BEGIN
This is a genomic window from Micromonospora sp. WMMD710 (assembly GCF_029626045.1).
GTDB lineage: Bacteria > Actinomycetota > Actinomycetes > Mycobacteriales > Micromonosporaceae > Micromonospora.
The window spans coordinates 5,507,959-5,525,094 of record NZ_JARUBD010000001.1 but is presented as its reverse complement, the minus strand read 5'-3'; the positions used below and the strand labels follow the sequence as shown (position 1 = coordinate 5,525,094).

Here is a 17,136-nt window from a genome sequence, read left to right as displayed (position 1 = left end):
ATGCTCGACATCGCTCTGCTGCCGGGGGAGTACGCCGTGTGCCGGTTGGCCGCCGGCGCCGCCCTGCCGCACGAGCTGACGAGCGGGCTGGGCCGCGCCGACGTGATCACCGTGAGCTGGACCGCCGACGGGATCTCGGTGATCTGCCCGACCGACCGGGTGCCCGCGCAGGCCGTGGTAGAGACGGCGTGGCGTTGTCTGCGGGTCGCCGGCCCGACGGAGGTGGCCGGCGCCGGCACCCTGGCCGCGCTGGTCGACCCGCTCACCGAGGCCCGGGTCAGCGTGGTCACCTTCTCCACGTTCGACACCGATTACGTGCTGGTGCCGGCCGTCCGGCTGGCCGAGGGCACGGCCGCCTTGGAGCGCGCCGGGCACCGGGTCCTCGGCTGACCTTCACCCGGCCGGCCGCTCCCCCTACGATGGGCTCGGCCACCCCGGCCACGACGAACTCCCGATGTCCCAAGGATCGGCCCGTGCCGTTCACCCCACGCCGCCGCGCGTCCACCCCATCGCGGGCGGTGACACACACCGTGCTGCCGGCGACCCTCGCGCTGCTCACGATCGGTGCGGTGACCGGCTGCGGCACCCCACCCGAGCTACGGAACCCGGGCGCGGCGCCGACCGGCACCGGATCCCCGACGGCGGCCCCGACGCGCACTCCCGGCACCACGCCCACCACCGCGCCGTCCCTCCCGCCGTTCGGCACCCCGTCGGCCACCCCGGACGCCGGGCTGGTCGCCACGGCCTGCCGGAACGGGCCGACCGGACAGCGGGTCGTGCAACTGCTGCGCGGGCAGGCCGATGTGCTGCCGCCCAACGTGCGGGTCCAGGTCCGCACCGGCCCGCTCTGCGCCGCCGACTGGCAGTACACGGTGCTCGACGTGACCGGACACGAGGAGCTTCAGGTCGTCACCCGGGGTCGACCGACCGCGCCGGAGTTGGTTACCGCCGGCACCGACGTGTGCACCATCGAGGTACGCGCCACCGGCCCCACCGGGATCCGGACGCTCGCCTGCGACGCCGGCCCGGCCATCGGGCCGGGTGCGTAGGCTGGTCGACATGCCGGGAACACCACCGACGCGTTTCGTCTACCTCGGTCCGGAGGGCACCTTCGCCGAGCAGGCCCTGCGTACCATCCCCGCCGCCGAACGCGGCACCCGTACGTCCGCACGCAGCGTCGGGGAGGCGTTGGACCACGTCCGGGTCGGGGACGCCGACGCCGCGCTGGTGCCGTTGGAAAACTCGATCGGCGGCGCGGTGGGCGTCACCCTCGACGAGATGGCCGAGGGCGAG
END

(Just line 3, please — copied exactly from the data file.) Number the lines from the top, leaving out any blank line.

The window spans coordinates 5,507,959-5,525,094 of record NZ_JARUBD010000001.1 but is presented as its reverse complement, the minus strand read 5'-3'; the positions used below and the strand labels follow the sequence as shown (position 1 = coordinate 5,525,094).